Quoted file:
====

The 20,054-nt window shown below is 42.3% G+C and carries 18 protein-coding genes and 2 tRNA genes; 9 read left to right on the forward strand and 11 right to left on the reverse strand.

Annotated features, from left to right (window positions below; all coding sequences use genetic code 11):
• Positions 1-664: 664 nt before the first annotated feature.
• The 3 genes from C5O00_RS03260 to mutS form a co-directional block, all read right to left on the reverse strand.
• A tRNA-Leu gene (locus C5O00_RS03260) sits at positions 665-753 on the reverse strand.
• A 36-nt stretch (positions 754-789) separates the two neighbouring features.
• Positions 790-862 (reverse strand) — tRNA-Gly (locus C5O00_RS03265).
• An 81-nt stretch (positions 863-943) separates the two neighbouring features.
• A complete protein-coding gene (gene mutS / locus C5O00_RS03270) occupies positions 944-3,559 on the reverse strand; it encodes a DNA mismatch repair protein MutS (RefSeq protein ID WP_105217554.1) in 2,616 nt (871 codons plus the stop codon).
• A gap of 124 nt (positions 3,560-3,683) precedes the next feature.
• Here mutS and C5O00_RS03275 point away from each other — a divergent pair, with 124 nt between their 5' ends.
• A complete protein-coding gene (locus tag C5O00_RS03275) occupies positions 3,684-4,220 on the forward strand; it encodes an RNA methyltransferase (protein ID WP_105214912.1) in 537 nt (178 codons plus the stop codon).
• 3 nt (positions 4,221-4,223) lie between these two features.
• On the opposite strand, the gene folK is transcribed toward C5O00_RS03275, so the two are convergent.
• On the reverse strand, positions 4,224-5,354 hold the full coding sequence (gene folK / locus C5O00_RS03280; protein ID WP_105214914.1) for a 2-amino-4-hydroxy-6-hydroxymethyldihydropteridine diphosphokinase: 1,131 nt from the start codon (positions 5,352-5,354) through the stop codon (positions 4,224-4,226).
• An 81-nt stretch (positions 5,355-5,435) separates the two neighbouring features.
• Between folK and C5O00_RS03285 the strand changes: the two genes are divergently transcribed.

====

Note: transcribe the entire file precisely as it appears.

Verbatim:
The 20,054-nt window shown below is 42.3% G+C and carries 18 protein-coding genes and 2 tRNA genes; 9 read left to right on the forward strand and 11 right to left on the reverse strand.

Annotated features, from left to right (window positions below; all coding sequences use genetic code 11):
• Positions 1-664: 664 nt before the first annotated feature.
• The 3 genes from C5O00_RS03260 to mutS form a co-directional block, all read right to left on the reverse strand.
• A tRNA-Leu gene (locus C5O00_RS03260) sits at positions 665-753 on the reverse strand.
• A 36-nt stretch (positions 754-789) separates the two neighbouring features.
• Positions 790-862 (reverse strand) — tRNA-Gly (locus C5O00_RS03265).
• An 81-nt stretch (positions 863-943) separates the two neighbouring features.
• A complete protein-coding gene (gene mutS / locus C5O00_RS03270) occupies positions 944-3,559 on the reverse strand; it encodes a DNA mismatch repair protein MutS (RefSeq protein ID WP_105217554.1) in 2,616 nt (871 codons plus the stop codon).
• A gap of 124 nt (positions 3,560-3,683) precedes the next feature.
• Here mutS and C5O00_RS03275 point away from each other — a divergent pair, with 124 nt between their 5' ends.
• A complete protein-coding gene (locus tag C5O00_RS03275) occupies positions 3,684-4,220 on the forward strand; it encodes an RNA methyltransferase (protein ID WP_105214912.1) in 537 nt (178 codons plus the stop codon).
• 3 nt (positions 4,221-4,223) lie between these two features.
• On the opposite strand, the gene folK is transcribed toward C5O00_RS03275, so the two are convergent.
• On the reverse strand, positions 4,224-5,354 hold the full coding sequence (gene folK / locus C5O00_RS03280; protein ID WP_105214914.1) for a 2-amino-4-hydroxy-6-hydroxymethyldihydropteridine diphosphokinase: 1,131 nt from the start codon (positions 5,352-5,354) through the stop codon (positions 4,224-4,226).
• An 81-nt stretch (positions 5,355-5,435) separates the two neighbouring features.
• Between folK and C5O00_RS03285 the strand changes: the two genes are divergently transcribed.